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Van Buren Flywheelers 64958 M-43 Highway Bangor, Michigan

Taken from The History of Calhoun County, Michigan 1830
to 1877

Although we don’t know the publication date of this article,
it appears to be circa 1878.

There is nothing more indicative of the prosperity of a place
than its manufacturing interests; and basing the present activity
and the prospective future development of Battle Creek, Michigan,
as a manufacturing centre, upon its natural advantages and
eligibility, and upon the enterprise of its citizens, very
promising results are manifest. The most prominent establishment in
the city is that of Nichols, Shepard & Company, the proprietors
of the ‘Vibrator’ thrashing machine works. It is generally
appreciated by the farmer that the thrashing machine is one of the
most important articles of farm-machinery that the inventive talent
of the age has produced. Its province and distinctive field is to
secure to the farmer and grain-grower the net results of many
months of patient toil. Hence the manufacture of this essential
adjunct of agricultural industry, and that too on a scale
proportionately unsurpassed in the country, is an honor of which
Battle Creek feels justly proud. The nucleus around which this
extensive establishment has developed was a comparatively small
works located in West Canal Street, originated by Messrs. Nichols
and Shepard in 1848. A remarkable feature connected with its growth
and progress is the fact that it has been continuous for
twenty-nine years, there having been no change in the firm nor no
essential alteration in the class of manufacturers, except so far
as the advancement in mechanical science demanded.

An extended visit to the establishment of Messrs. Nichols,
Shepard & Company for the purpose of writing a description of
their works, enables us to submit to our readers and their
posterity the subjoined account:

As above stated, the works were originated by the present senior
members of the company in West Canal Street in 1848. There they
flourished until 1869, when they erected their present works, which
are located at the junction of the M.C. and C. and L.H. Railroads.
We first called at the office, which is a substantial building, as
nearly fire-proof in its construction as possible. It is forty feet
square, and, like the other buildings, is of brick. In it are the
main office, located on the first floor, and several other rooms
necessary for the transaction of the official business of the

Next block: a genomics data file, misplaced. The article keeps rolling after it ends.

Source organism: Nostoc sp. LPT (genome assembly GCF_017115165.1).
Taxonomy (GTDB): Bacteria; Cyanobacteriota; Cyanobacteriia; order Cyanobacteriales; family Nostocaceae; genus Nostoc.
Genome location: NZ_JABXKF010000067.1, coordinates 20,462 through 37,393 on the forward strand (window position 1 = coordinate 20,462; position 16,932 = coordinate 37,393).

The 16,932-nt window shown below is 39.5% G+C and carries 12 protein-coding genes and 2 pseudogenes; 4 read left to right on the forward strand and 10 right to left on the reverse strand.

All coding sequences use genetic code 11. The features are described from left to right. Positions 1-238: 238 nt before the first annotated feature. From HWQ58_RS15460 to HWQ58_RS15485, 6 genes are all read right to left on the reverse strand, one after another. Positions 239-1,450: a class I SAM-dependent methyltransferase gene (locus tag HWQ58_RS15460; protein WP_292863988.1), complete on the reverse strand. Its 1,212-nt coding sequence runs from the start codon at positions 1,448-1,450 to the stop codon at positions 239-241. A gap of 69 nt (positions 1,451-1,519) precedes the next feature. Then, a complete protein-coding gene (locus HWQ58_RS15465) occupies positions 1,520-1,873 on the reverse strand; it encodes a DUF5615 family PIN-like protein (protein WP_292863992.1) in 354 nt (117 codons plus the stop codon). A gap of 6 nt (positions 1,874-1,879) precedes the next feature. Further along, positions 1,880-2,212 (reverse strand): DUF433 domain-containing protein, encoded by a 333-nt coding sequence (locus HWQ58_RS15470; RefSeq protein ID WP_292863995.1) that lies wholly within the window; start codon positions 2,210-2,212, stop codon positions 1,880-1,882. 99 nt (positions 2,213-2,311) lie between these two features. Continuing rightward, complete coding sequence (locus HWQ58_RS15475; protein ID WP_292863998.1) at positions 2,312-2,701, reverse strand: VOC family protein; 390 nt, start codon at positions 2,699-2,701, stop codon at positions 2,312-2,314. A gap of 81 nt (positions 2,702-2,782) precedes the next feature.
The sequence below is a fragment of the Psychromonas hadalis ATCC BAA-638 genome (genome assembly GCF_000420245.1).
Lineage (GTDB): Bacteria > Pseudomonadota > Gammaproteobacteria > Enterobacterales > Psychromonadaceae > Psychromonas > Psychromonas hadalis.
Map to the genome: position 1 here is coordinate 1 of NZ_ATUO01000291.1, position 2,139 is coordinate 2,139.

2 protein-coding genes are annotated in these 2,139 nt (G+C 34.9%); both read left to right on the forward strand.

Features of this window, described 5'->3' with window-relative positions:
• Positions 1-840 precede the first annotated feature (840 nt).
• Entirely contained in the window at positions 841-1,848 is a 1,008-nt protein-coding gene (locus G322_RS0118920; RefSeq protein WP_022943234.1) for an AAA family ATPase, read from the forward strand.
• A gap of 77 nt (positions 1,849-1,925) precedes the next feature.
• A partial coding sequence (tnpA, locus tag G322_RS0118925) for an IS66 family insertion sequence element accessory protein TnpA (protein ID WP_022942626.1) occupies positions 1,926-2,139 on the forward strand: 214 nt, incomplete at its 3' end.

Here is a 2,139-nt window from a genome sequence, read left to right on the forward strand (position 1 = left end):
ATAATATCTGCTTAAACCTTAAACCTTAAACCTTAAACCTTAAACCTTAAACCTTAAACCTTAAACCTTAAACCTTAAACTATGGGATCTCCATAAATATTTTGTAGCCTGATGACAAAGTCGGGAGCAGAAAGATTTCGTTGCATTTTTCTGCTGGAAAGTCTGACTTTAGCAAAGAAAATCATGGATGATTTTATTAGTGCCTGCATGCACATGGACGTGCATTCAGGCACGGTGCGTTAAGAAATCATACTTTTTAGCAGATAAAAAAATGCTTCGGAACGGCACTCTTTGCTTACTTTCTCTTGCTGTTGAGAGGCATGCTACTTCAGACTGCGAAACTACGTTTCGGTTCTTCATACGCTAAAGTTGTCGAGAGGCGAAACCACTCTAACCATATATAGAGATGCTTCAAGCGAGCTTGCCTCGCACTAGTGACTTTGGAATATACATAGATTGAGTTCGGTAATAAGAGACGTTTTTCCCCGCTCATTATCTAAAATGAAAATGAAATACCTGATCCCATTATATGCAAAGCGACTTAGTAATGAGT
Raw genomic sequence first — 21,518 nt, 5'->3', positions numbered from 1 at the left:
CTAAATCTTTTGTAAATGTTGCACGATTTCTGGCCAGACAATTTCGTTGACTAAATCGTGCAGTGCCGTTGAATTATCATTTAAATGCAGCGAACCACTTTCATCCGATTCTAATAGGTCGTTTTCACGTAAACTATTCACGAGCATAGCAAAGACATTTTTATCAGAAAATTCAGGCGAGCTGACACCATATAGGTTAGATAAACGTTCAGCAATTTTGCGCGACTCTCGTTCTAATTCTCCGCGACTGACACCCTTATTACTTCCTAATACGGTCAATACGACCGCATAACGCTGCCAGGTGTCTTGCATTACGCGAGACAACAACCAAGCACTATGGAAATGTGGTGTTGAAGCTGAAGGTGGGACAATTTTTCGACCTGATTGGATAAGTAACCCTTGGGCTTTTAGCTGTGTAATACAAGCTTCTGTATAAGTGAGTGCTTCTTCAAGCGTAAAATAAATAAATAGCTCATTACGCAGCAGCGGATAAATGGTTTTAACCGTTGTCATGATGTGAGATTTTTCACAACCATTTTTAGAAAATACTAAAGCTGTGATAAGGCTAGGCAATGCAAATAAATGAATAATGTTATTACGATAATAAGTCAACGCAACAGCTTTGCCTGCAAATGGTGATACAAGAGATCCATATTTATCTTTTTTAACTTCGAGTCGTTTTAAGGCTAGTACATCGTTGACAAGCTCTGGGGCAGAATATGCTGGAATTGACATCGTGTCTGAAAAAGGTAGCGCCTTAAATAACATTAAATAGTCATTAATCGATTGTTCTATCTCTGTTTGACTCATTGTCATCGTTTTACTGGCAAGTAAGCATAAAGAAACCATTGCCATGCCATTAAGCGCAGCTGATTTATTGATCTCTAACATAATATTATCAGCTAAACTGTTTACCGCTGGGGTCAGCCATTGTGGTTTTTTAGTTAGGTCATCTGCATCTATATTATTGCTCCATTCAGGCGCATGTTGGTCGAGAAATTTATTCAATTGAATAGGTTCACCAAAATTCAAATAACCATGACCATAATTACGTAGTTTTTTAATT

establishment. It is furnished with a fire-proof vault, in which
are the safes, wherein are kept the books and other valuables of
the company. Here several clerks are employed, and an admirable
business system is observable in every department.

The building first reached after leaving the office is the
foundry, which is one hundred and twenty feet in length and eighty
feet in width, with walls eighteen feet high, surmounted with an
elevated roof, which is supplied with windows, so that the workmen
are supplied with a plentitude of light and air not generally the
case in similar establishments. Into the foundry is brought the
pig-iron, which is there cast into the different parts necessary
for the iron-work on the machines.

To the left of the office, and next on our way from the foundry,
is a large T-shaped structure, which contains several departments.
Its entire length is three hundred and fourteen feet, and its width
fifty feet. First in this comes the iron machine-shop, into which
the rough castings are brought from the foundry, and by means of a
great variety of the latest improved machinery are prepared for
their intended use. It is no exaggeration to state, relative to the
multitudinous array of machinery found in this building, that it is
equal to that of any manufacturing establishment in this state, and
excelled by few, if any, similar institutions in the Union.
Adjoining the above, and divided from it by a brick wall and
connected by iron doors, is the wood machine shop, where the
immense quantity of lumber two million feet being used annually in
the manufacture of the ‘Vibrator’ is taken in the rough as
it comes from the Michigan lumber regions, and is here converted in
the necessary sizes, shapes, and degree of finish requisite for the
parts of the thrasher for which it is to be used. This room is
furnished with every conceivable machine for the careful
preparation of lumber for plain or ornamental work. Here are
planers, matchers, tenoners, mortisers, and other apparatus, with
all the modern adjuncts of improvement and extra facilities for
rapid and perfect work. In the wheel-room alone two men are enabled
to turn out forty or more wagon-wheels per diem. Adjacent to this
is the belting department, where the large amount of belting
required for the machines is manufactured from the raw

In the engine-room, which is near the room last described, can